Our Diplomacy league is the most active in North America. We average more than two league games per month in addition to Tournament play. We score all of our games using the Sum of Squares scoring system, and each player's best three scores count toward the season standings. We are known for our fierce competition, strong traditions, upstanding character and trustworthiness, and the propensity for Turkey to open to Armenia.
Our 14th season is winding down, which means we've been doing this a long time. And like any old show, we occasionally recycle story lines.
On Wednesday, it was the one about the last-minute cancellation that would have ruined the game if not for a timely text from a friend. Fortunately, rising star Cori Neslund was able to talk Bennett Kalsevic into driving out to the Red Lion in Lincoln Square to learn a game called Diplomacy.
By 7:30 p.m., Game 392 was finally under way. The players quickly made up for lost time. There was a brawl in the Western Mediterranean; an Austrian fleet build in 1901; R/T conflict; a Western Triple; the demise of the league leader; and, eventually, some impressive dot-jockeying in the final year of the game. Time was called after the Fall 1905 turn. The final center counts were:
On July 24, the club gathered once again at the Red Lion in Lincoln Square over the familiar map of Europe, this time to bid farewell to our Bull Weasel. And after the shellacking he administered in Game No. 391, you wouldn't blame anyone for a fleeting thought of "Good riddance."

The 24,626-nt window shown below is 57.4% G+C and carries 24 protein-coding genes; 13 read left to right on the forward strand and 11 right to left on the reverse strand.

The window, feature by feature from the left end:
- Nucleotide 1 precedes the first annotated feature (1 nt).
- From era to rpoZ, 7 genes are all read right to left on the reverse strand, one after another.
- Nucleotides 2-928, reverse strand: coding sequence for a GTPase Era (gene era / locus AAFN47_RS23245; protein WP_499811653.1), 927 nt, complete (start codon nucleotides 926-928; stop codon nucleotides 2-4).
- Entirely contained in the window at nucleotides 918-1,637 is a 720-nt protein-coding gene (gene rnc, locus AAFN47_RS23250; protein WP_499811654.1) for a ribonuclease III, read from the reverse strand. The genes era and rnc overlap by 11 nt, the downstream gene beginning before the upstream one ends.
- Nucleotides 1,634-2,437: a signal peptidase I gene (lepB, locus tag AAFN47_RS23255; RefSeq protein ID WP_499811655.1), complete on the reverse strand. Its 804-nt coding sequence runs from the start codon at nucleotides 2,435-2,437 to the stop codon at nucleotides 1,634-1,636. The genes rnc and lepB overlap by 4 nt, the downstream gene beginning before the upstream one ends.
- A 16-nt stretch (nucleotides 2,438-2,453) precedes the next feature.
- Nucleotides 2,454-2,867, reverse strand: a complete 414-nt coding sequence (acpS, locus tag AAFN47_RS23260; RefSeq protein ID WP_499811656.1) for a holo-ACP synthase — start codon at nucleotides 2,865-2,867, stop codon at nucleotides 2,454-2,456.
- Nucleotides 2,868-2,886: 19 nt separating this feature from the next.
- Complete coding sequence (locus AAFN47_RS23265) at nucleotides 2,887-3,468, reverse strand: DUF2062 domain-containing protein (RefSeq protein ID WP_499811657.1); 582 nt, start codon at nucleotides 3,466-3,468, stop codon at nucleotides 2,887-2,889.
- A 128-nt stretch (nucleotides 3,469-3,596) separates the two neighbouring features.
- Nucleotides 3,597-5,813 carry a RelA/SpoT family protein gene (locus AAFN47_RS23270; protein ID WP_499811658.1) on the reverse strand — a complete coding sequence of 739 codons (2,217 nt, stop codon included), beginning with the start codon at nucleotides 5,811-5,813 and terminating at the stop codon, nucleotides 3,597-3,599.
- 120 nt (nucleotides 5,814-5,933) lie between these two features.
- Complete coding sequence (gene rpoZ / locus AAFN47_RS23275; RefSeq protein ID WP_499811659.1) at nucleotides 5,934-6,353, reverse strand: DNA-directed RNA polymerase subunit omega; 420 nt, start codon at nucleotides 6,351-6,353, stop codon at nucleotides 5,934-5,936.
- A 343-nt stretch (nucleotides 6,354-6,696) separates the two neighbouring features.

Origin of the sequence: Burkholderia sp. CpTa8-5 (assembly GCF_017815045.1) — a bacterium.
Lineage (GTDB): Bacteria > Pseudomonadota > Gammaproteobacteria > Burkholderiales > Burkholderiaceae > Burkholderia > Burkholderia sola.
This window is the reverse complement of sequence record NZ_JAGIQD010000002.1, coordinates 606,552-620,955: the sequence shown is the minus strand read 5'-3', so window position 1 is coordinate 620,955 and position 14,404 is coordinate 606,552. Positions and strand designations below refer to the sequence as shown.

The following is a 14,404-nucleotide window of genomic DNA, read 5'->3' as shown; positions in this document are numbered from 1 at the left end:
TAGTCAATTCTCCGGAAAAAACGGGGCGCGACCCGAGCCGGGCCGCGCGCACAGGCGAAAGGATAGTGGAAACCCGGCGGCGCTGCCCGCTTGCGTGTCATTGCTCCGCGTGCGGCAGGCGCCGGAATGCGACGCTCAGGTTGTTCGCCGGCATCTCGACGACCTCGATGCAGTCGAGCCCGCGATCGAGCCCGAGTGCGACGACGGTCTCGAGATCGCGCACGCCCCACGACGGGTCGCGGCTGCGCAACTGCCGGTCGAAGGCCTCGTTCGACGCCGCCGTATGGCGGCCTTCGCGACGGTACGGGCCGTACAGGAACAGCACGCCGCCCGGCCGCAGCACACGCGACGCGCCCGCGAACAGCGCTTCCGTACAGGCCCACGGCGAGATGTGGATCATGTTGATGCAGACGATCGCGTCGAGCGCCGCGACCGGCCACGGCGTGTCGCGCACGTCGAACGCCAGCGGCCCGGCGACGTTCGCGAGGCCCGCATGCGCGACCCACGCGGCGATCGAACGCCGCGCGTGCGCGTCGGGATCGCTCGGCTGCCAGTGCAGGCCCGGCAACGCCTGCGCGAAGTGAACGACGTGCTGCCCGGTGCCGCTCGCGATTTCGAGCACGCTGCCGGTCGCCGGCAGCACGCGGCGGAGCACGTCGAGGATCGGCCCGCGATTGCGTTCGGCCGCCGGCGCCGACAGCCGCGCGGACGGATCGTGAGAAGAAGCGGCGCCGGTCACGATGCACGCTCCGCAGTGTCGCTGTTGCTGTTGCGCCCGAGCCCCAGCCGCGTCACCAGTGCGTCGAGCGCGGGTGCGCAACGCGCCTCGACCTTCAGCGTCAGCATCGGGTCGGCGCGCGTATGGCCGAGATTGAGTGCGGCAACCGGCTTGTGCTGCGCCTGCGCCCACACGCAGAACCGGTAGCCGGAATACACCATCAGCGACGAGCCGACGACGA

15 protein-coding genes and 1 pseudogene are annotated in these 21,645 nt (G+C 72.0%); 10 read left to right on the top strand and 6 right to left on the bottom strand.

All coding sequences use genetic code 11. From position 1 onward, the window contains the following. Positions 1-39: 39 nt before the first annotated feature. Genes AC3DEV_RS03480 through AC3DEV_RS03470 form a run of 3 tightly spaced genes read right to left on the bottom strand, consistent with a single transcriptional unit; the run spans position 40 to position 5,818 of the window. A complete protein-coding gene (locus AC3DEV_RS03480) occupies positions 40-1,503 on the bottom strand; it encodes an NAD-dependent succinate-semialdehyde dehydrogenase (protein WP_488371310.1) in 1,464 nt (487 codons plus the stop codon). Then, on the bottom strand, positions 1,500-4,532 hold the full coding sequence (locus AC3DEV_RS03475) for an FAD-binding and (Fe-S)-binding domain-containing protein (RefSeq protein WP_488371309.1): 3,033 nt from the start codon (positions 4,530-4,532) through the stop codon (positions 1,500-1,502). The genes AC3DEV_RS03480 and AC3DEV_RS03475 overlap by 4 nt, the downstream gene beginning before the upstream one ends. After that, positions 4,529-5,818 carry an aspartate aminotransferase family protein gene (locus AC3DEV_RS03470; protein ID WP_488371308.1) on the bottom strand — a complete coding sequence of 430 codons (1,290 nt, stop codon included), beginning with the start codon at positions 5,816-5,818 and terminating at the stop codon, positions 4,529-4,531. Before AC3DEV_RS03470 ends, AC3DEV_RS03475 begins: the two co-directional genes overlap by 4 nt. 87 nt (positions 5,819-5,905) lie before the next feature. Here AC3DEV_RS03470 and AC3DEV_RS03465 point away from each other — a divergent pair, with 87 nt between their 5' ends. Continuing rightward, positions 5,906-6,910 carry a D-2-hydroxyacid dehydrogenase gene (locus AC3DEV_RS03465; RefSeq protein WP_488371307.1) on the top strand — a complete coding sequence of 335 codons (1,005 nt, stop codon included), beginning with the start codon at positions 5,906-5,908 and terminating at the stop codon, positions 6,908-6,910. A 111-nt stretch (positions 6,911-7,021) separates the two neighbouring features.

However, while the Weasel waters may be a bit safer now, we all need to be thinking, "How in the world will we replace Ali Adib?"
It looked like the club's first game at Relo's Board Game and Dessert Cafe in Little Italy was destined to be a six-player variant. But then a bystander who happens to be a student of European military history bailed us out and topped the board for her trouble.
Game No. 390, played at Relo's on Taylor Street in Little Italy on June 24, ended by draw vote during the Fall 1906 turn in the following center counts:
WACCon, the Diplomacy hobby's most sophisticated and, in my opinion, best tournament folded its tents after hosting the North American Diplomacy Championship in 2014. Dubbed Ultimate WAC, the send-off featured a roast complete with an Elvis impersonator. It was an epic weekend, even by the impossibly high standards of the WAC team: Mark Zoffel, whose membership in Seattle's posh downtown Washington Athletic Club grants us access to the venue and whose generosity keeps the cost reasonable for attendees; Nathan Barnes, the hobby's greatest showman; and Matt Shields, a Portland resident whose Tournament Director credentials are so impeccable that the Seattle team drafted him long ago to run their events.
Sadly, Ultimate WAC, as the moniker suggests, was the end of an era. ... Until now.
This article is the closest thing we have to a Hall of Fame, or a Den of Records, to keep with the Weasel theme.